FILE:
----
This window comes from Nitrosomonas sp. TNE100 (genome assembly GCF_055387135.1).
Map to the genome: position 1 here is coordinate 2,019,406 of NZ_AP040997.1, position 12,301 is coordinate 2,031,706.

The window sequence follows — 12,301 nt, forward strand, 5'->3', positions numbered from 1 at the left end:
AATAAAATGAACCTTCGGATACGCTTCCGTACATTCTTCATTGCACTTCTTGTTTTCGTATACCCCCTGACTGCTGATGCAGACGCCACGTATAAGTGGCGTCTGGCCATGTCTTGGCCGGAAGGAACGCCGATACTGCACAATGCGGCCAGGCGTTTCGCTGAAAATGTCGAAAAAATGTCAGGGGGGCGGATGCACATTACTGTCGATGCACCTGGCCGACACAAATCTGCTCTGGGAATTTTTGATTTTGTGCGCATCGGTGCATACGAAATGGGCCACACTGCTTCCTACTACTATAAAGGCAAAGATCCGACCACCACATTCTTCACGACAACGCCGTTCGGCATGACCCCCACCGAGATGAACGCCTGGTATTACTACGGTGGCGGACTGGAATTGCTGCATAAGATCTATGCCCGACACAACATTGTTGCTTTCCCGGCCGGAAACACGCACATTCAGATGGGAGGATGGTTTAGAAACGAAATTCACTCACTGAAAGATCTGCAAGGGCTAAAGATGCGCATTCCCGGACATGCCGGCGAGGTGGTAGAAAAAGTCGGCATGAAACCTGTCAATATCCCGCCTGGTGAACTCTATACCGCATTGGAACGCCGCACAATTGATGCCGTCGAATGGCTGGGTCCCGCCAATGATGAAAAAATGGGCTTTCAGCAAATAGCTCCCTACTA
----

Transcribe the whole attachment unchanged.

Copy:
This window comes from Nitrosomonas sp. TNE100 (genome assembly GCF_055387135.1).
Map to the genome: position 1 here is coordinate 2,019,406 of NZ_AP040997.1, position 12,301 is coordinate 2,031,706.

The window sequence follows — 12,301 nt, forward strand, 5'->3', positions numbered from 1 at the left end:
AATAAAATGAACCTTCGGATACGCTTCCGTACATTCTTCATTGCACTTCTTGTTTTCGTATACCCCCTGACTGCTGATGCAGACGCCACGTATAAGTGGCGTCTGGCCATGTCTTGGCCGGAAGGAACGCCGATACTGCACAATGCGGCCAGGCGTTTCGCTGAAAATGTCGAAAAAATGTCAGGGGGGCGGATGCACATTACTGTCGATGCACCTGGCCGACACAAATCTGCTCTGGGAATTTTTGATTTTGTGCGCATCGGTGCATACGAAATGGGCCACACTGCTTCCTACTACTATAAAGGCAAAGATCCGACCACCACATTCTTCACGACAACGCCGTTCGGCATGACCCCCACCGAGATGAACGCCTGGTATTACTACGGTGGCGGACTGGAATTGCTGCATAAGATCTATGCCCGACACAACATTGTTGCTTTCCCGGCCGGAAACACGCACATTCAGATGGGAGGATGGTTTAGAAACGAAATTCACTCACTGAAAGATCTGCAAGGGCTAAAGATGCGCATTCCCGGACATGCCGGCGAGGTGGTAGAAAAAGTCGGCATGAAACCTGTCAATATCCCGCCTGGTGAACTCTATACCGCATTGGAACGCCGCACAATTGATGCCGTCGAATGGCTGGGTCCCGCCAATGATGAAAAAATGGGCTTTCAGCAAATAGCTCCCTACTA